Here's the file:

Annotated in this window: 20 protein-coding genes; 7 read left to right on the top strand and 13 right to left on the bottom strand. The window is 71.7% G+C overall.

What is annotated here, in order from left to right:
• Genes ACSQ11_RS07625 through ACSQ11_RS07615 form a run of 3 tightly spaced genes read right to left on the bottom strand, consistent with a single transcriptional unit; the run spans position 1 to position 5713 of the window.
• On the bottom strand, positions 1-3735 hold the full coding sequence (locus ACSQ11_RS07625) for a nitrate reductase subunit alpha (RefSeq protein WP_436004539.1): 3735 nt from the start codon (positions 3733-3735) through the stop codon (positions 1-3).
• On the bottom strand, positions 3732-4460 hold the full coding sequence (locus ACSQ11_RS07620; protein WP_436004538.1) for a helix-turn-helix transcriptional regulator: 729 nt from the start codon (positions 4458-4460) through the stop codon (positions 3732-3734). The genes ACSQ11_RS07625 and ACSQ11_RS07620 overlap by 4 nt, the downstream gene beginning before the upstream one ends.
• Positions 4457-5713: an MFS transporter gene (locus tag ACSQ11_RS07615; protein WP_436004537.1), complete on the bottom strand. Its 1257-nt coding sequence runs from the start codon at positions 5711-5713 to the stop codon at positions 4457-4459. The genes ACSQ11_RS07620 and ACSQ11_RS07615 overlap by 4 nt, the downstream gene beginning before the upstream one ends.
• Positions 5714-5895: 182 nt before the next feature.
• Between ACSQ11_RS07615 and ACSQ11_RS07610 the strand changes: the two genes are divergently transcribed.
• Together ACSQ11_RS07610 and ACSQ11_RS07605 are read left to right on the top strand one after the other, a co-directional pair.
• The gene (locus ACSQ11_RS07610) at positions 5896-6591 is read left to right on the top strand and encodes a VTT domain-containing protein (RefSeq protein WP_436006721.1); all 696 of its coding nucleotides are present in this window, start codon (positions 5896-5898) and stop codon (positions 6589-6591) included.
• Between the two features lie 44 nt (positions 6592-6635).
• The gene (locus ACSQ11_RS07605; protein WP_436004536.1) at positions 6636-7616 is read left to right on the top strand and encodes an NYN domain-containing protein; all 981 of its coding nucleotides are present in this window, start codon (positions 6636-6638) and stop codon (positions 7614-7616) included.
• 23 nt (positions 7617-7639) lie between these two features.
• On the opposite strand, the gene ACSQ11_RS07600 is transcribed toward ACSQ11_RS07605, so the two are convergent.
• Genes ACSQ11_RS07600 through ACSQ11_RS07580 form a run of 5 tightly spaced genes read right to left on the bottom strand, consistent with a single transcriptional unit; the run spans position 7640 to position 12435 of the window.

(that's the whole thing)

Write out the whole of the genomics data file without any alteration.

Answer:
Annotated in this window: 20 protein-coding genes; 7 read left to right on the top strand and 13 right to left on the bottom strand. The window is 71.7% G+C overall.

What is annotated here, in order from left to right:
• Genes ACSQ11_RS07625 through ACSQ11_RS07615 form a run of 3 tightly spaced genes read right to left on the bottom strand, consistent with a single transcriptional unit; the run spans position 1 to position 5713 of the window.
• On the bottom strand, positions 1-3735 hold the full coding sequence (locus ACSQ11_RS07625) for a nitrate reductase subunit alpha (RefSeq protein WP_436004539.1): 3735 nt from the start codon (positions 3733-3735) through the stop codon (positions 1-3).
• On the bottom strand, positions 3732-4460 hold the full coding sequence (locus ACSQ11_RS07620; protein WP_436004538.1) for a helix-turn-helix transcriptional regulator: 729 nt from the start codon (positions 4458-4460) through the stop codon (positions 3732-3734). The genes ACSQ11_RS07625 and ACSQ11_RS07620 overlap by 4 nt, the downstream gene beginning before the upstream one ends.
• Positions 4457-5713: an MFS transporter gene (locus tag ACSQ11_RS07615; protein WP_436004537.1), complete on the bottom strand. Its 1257-nt coding sequence runs from the start codon at positions 5711-5713 to the stop codon at positions 4457-4459. The genes ACSQ11_RS07620 and ACSQ11_RS07615 overlap by 4 nt, the downstream gene beginning before the upstream one ends.
• Positions 5714-5895: 182 nt before the next feature.
• Between ACSQ11_RS07615 and ACSQ11_RS07610 the strand changes: the two genes are divergently transcribed.
• Together ACSQ11_RS07610 and ACSQ11_RS07605 are read left to right on the top strand one after the other, a co-directional pair.
• The gene (locus ACSQ11_RS07610) at positions 5896-6591 is read left to right on the top strand and encodes a VTT domain-containing protein (RefSeq protein WP_436006721.1); all 696 of its coding nucleotides are present in this window, start codon (positions 5896-5898) and stop codon (positions 6589-6591) included.
• Between the two features lie 44 nt (positions 6592-6635).
• The gene (locus ACSQ11_RS07605; protein WP_436004536.1) at positions 6636-7616 is read left to right on the top strand and encodes an NYN domain-containing protein; all 981 of its coding nucleotides are present in this window, start codon (positions 6636-6638) and stop codon (positions 7614-7616) included.
• 23 nt (positions 7617-7639) lie between these two features.
• On the opposite strand, the gene ACSQ11_RS07600 is transcribed toward ACSQ11_RS07605, so the two are convergent.
• Genes ACSQ11_RS07600 through ACSQ11_RS07580 form a run of 5 tightly spaced genes read right to left on the bottom strand, consistent with a single transcriptional unit; the run spans position 7640 to position 12435 of the window.